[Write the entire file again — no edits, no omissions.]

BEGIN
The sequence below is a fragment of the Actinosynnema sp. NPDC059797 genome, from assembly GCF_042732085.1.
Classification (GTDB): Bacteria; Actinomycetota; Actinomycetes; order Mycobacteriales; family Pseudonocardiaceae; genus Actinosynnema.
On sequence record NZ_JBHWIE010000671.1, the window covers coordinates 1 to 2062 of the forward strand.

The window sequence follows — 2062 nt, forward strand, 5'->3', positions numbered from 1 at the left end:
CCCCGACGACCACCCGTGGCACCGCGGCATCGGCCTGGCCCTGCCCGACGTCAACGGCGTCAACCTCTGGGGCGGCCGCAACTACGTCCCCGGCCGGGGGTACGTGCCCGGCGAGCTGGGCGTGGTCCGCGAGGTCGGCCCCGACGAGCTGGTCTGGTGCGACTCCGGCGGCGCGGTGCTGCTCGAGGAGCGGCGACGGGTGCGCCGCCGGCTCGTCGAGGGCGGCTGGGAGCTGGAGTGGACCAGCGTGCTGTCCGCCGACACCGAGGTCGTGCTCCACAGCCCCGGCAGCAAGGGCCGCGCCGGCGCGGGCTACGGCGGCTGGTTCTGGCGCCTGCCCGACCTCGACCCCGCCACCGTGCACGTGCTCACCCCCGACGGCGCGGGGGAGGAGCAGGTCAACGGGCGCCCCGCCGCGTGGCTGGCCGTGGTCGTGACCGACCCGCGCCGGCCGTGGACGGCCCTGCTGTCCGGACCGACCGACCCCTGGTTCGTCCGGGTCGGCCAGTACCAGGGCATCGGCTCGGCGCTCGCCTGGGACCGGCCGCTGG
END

The sequence below is a fragment of the Actinosynnema sp. NPDC059797 genome, from assembly GCF_042732085.1.
Classification (GTDB): Bacteria; Actinomycetota; Actinomycetes; order Mycobacteriales; family Pseudonocardiaceae; genus Actinosynnema.
On sequence record NZ_JBHWIE010000671.1, the window covers coordinates 1 to 2062 of the forward strand.

The window sequence follows — 2062 nt, forward strand, 5'->3', positions numbered from 1 at the left end:
CCCCGACGACCACCCGTGGCACCGCGGCATCGGCCTGGCCCTGCCCGACGTCAACGGCGTCAACCTCTGGGGCGGCCGCAACTACGTCCCCGGCCGGGGGTACGTGCCCGGCGAGCTGGGCGTGGTCCGCGAGGTCGGCCCCGACGAGCTGGTCTGGTGCGACTCCGGCGGCGCGGTGCTGCTCGAGGAGCGGCGACGGGTGCGCCGCCGGCTCGTCGAGGGCGGCTGGGAGCTGGAGTGGACCAGCGTGCTGTCCGCCGACACCGAGGTCGTGCTCCACAGCCCCGGCAGCAAGGGCCGCGCCGGCGCGGGCTACGGCGGCTGGTTCTGGCGCCTGCCCGACCTCGACCCCGCCACCGTGCACGTGCTCACCCCCGACGGCGCGGGGGAGGAGCAGGTCAACGGGCGCCCCGCCGCGTGGCTGGCCGTGGTCGTGACCGACCCGCGCCGGCCGTGGACGGCCCTGCTGTCCGGACCGACCGACCCCTGGTTCGTCCGGGTCGGCCAGTACCAGGGCATCGGCTCGGCGCTCGCCTGGGACCGGCCGCTGG